Journal of Real Estate Finance and Economics, 21:2, 95±111, 2000
# 2000 Kluwer Academic Publishers. Manufactured in The Netherlands.
Embedded Options in the Mortgage Contract
BRENT W. AMBROSE
Center for Real Estate Studies, Gatton College of Business and Economics, The University of Kentucky,
Lexington, KY 40506-0034
RICHARD J. BUTTIMER, JR.
The University of Texas at Arlington, Arlington, TX 76013
Loss mitigation is the process by which lenders attempt to minimize losses associated with foreclosure. As
competition increases in the mortgage industry, lenders and servicers are under great pressure to adopt loss
mitigation tactics rather than simply use foreclosure as the means of dealing with borrowers in default. This study
presents a mortgage-pricing model that fully speci®es all borrower options with respect to default, including the
ability to reinstate the mortgage out of default. We document the impact of various loss mitigation programs,
including forbearance and antide®ciency judgments, as well as the value of credit on borrower default behavior.
Key Words: mortgage pricing models, default, foreclosure, loss mitigation
[Early Indicator] is a tool to identify delinquent loans that stand the highest risk of
foreclosure. Early Indicator enables servicers to intervene before borrowers reach a
point of no return. It lets servicers target scarce resources to the borrowers most in need.
ÐLeland C. Brendsel,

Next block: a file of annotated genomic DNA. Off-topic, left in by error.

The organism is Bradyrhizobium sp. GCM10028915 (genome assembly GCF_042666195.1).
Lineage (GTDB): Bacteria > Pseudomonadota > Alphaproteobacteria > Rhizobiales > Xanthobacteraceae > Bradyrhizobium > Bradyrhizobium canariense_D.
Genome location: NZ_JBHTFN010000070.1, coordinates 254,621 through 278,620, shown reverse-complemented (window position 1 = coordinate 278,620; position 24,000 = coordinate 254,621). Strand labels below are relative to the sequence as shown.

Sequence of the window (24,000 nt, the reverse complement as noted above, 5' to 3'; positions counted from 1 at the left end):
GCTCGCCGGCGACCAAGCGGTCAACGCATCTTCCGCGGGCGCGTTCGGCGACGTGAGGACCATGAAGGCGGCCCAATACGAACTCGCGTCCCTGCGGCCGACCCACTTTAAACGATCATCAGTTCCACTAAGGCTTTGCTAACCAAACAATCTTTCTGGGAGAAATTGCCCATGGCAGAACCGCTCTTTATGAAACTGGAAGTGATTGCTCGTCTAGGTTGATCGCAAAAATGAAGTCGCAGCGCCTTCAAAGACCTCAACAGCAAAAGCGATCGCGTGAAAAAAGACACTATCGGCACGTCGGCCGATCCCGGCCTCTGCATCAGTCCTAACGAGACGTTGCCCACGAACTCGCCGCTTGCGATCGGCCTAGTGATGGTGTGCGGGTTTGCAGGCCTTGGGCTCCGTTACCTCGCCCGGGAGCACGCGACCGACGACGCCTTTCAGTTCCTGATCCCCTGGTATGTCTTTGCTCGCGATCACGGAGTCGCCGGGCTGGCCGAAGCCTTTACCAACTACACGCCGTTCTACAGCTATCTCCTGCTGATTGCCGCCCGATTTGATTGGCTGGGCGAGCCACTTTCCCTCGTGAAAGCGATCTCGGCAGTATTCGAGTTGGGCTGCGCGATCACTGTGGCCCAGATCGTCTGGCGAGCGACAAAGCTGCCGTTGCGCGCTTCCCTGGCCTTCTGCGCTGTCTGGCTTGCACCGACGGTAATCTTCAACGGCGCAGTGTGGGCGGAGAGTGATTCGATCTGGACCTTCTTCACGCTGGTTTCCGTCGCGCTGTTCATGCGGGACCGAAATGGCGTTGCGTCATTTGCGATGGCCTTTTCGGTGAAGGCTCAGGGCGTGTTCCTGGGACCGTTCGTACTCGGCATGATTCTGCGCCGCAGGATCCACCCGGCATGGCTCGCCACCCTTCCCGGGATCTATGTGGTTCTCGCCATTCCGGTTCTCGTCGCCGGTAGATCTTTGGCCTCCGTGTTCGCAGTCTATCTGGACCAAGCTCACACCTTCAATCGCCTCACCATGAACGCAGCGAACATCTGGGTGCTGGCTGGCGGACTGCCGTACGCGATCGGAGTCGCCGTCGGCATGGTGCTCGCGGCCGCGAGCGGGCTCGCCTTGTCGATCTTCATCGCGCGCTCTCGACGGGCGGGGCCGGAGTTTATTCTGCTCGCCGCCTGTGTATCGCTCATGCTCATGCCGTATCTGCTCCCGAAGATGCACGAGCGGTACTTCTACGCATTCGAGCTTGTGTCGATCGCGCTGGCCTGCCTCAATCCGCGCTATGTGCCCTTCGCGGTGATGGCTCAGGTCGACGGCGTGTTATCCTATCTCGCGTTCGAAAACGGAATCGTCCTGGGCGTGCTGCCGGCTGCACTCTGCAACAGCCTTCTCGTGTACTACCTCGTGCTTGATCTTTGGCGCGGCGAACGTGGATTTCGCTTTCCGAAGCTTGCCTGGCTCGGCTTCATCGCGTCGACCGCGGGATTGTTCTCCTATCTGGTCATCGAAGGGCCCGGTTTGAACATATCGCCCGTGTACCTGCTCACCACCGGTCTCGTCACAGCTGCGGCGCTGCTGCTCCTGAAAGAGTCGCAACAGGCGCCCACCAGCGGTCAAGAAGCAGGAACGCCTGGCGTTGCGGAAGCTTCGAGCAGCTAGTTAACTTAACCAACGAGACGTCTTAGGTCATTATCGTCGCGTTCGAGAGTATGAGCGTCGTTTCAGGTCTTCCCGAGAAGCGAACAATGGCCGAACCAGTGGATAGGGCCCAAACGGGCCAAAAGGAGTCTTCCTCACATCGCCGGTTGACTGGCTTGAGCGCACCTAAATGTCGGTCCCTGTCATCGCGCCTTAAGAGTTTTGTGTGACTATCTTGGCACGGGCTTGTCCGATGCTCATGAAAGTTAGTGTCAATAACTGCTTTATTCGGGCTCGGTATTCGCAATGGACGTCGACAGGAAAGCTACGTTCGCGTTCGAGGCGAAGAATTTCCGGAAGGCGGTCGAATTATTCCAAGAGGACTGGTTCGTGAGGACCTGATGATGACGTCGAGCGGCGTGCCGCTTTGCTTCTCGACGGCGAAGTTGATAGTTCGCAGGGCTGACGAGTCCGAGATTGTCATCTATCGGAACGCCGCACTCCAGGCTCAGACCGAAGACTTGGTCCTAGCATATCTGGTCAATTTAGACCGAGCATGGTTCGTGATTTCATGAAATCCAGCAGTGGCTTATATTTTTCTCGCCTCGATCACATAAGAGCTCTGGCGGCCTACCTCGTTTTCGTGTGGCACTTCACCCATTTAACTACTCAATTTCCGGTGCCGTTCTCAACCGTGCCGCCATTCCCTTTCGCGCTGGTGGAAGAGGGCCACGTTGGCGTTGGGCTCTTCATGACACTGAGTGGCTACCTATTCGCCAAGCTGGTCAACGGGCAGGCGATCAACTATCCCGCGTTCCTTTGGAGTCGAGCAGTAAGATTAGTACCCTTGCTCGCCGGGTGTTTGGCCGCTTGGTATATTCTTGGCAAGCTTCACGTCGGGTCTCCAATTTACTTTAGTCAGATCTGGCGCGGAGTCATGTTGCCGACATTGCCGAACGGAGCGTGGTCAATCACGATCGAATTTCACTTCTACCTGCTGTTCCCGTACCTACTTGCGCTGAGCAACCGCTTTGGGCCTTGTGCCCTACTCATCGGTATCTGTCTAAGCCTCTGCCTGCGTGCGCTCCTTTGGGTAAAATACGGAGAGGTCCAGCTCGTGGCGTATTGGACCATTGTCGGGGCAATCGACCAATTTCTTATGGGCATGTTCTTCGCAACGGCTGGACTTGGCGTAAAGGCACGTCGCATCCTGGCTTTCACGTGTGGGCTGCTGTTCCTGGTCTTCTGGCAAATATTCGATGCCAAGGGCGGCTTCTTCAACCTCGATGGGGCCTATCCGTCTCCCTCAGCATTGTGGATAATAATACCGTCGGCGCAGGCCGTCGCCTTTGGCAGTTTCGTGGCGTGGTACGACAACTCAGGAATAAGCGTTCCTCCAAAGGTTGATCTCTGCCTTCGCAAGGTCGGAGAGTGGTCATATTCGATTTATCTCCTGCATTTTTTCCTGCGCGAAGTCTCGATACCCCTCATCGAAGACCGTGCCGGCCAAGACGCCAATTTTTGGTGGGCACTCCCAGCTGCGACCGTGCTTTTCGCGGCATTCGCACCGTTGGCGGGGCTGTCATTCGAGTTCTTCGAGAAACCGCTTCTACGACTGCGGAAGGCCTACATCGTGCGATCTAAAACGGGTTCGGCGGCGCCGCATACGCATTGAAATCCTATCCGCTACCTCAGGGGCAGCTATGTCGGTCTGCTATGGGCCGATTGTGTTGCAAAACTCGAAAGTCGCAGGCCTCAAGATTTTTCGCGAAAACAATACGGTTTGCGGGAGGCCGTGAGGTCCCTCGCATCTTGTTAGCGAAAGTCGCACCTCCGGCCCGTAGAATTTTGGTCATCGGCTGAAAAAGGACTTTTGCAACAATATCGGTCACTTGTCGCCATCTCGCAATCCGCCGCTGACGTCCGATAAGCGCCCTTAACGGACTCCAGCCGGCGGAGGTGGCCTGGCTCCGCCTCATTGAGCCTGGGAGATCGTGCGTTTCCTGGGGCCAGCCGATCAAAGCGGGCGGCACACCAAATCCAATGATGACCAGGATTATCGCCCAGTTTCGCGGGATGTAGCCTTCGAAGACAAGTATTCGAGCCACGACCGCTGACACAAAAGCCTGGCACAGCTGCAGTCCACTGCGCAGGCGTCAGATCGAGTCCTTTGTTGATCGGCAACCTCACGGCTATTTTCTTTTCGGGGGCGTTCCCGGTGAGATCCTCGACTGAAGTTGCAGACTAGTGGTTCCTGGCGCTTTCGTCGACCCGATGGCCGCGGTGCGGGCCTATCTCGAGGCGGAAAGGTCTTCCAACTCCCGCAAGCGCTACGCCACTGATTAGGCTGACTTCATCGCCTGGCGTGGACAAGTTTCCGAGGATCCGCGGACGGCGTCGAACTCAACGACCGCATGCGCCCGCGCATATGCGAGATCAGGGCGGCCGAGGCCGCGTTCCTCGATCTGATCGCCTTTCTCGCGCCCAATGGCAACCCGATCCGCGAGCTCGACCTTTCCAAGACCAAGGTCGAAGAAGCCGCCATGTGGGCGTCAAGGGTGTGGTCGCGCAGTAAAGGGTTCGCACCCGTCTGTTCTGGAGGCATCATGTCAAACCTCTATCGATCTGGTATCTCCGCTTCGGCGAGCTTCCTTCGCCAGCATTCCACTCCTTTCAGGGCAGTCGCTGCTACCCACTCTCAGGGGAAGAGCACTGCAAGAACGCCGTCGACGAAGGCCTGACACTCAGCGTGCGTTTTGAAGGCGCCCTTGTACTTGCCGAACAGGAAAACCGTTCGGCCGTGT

Chairman and CEO, Freddie Mac
Competition in the servicing industry and the resulting squeeze on pro®t margins is
spurring the development of new sources of operating ef®ciencies. As a result, the
mortgage industry is rapidly developing loss-mitigation systems designed to allow
mortgage servicers to identify and manage delinquent borrowers who have the greatest
risk of going to foreclosure. For example, both Fannie Mae and Freddie Mac have
developed automated mortgage scoring models designed to identify borrowers with the
greatest likelihood of going into default. In addition, the Department of Housing and
Urban Development (HUD) rates mortgage servicers based on their default losses and
loss-mitigation successes, giving incentives for servicers to actively engage in reducing
default losses. Utilizing these models, it is hoped that mortgage servicers will reduce the
losses associated with borrower default. However, a major concern with implementing